First, participants were asked what factors they found for themselves important for happiness at work. In order of importance: purpose of the work, colleagues, influence outcomes, achievements, leadership and the balance between life and work. After analysing the questions asked, this ranking proved to be wrong. Indeed, the most important factor for happiness at work is the purpose of work. 

“The belief that your work has purpose has a strong positive correlation with job satisfaction. In fact, the study shows it is the factor that affects well-being at work the  most.”

Based on the results of the research, leadership appeared to be the number two important factor and not, as was said earlier, colleagues. 

“Leadership significantly affects job satisfaction – and far more than employees realize.”

Workers want a pat on the back from their boss and does he listen to you? The following factors weighing on the balance happiness at work in order of importance (three to five): a balance between work and life, influence and results of your work (achievements). Surprising was that the behaviour of colleagues eventually appeared as the last one of importance for the total score on satisfaction.

The outcome of the workshops was that some European trade unions have not yet arrived to put this item on their policy agenda for their members, for employers and governments. Some participants, mainly from Central and Eastern Europe, suggested that for their country happiness at work is a luxury because of lack of jobs (unemployment), low wages and poor working conditions. Governments and employers even do not take health and safety as an equally serious question. Because of globalisation employers want, above all, to minimize labour costs.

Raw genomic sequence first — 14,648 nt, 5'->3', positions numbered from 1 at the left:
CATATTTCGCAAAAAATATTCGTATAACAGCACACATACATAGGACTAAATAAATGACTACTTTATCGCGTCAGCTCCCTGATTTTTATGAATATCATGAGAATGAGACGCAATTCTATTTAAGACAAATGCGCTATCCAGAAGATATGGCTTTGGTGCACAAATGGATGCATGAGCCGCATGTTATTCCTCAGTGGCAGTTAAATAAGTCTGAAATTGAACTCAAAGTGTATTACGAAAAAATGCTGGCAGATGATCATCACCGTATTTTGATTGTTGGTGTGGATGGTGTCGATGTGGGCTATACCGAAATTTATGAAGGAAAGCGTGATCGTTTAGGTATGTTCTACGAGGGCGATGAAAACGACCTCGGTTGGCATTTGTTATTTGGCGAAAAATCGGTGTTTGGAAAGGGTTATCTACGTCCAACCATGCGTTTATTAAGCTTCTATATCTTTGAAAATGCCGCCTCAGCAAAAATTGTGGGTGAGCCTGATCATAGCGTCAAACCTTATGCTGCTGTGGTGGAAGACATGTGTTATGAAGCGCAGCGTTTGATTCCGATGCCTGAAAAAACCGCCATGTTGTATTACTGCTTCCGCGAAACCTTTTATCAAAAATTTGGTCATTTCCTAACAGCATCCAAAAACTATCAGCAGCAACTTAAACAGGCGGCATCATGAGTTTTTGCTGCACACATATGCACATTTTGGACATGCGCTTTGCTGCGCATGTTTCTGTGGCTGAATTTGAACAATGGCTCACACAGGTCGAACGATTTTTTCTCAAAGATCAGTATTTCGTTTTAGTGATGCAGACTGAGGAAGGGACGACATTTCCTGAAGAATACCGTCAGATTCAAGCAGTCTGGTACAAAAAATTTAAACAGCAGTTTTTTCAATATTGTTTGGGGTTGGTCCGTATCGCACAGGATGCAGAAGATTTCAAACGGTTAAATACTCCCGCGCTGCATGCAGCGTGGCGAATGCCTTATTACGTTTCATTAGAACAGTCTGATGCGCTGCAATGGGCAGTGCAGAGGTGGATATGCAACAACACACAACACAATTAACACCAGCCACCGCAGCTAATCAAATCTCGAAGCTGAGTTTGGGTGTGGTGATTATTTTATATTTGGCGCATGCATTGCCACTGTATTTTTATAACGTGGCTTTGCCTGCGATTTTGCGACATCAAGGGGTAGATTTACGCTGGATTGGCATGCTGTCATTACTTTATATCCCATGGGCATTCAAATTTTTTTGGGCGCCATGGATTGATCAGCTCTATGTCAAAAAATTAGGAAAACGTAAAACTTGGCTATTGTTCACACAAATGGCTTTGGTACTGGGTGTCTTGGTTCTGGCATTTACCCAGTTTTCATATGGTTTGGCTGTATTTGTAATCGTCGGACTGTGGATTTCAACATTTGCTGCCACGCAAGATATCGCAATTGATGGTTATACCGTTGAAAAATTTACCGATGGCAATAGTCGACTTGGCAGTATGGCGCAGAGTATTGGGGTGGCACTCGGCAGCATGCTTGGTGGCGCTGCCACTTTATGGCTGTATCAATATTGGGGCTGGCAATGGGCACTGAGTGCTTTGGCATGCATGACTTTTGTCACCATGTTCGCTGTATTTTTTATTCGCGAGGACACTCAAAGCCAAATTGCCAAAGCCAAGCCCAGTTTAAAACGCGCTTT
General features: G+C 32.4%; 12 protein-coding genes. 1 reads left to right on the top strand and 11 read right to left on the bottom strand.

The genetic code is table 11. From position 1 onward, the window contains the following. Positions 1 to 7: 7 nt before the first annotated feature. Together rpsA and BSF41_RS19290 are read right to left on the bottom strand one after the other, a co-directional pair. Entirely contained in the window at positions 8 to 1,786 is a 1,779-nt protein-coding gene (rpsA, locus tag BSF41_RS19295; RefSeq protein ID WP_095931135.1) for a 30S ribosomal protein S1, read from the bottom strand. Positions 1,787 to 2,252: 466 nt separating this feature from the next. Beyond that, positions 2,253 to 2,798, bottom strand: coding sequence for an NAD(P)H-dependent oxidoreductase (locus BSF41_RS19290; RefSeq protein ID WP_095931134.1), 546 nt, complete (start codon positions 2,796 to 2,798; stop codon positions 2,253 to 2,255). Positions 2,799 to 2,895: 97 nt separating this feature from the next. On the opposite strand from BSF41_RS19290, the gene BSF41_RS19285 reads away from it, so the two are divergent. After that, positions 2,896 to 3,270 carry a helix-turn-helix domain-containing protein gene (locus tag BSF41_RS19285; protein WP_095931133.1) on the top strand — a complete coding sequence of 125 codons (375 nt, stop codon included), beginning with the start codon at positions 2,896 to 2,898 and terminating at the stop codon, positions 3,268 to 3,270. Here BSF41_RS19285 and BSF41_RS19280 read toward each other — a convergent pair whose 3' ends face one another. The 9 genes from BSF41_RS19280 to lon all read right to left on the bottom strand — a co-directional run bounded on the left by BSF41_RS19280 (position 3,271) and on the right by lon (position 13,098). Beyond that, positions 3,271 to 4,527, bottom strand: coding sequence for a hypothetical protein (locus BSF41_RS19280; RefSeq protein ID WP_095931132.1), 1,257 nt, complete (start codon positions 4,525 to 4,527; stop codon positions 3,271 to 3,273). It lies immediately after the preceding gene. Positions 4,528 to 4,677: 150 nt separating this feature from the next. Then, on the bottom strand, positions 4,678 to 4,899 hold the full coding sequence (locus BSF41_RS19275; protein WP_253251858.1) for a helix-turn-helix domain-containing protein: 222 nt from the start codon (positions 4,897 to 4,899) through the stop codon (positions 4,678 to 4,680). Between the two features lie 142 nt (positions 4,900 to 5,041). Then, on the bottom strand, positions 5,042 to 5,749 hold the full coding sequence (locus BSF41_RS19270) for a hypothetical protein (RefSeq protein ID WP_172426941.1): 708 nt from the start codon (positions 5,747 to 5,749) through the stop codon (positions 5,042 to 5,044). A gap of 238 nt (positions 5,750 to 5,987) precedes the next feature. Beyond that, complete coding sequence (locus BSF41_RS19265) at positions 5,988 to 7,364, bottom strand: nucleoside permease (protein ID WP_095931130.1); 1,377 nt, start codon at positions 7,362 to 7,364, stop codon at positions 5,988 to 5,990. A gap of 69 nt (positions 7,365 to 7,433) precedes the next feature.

Also, the answer to this is that health and safety issues were not always important for the trade union movement, but forced by circumstances these were put on the trade union agenda. Now safety and health at the workplace is regulated by legislation and each employer must closely watch the health and safety of its employees. Additionally, satisfied employees are more productive and more creative, allowing the company to produce more than other companies and function better. In short, also from a cost-benefit point of view, for the employer happiness at work is a good thing. But even without these positive sides an employer must consider that employees are much more than just money.

The Austrian psychologist and occupational safety engineer Heimo Pilko told us about practical possibilities in a company to manage the socio-psychological risks of a job. How urgently such control is required, was recently tragically demonstrated by the suicide accident caused by a co-pilot of the airline Germanwings. To understand and decrease the stress risks at work with a potentially negative socio-psychological impact, an evaluation scheme has been developed, on basis of which it can be judged by the employer and employee how great these risks are.

How far can you go with the promotion of happiness at work? Arletta Bentzen, Chief Happiness Officer has no doubts that happiness at work will increasingly become more important for responsible business. The company where she works for at national and international level, focusses on possible techniques to increase happiness at work. She looks to the personal emotions of the employees, the mutual interaction between employees and the interaction between board, management and employees. On the website of www.Woohooinc.com one can find tips and instructions for increasing happiness at work. 

There is still plenty of work to be done, but the fact that Happiness at work is put on the agenda of companies more and more shows its importance and necessity.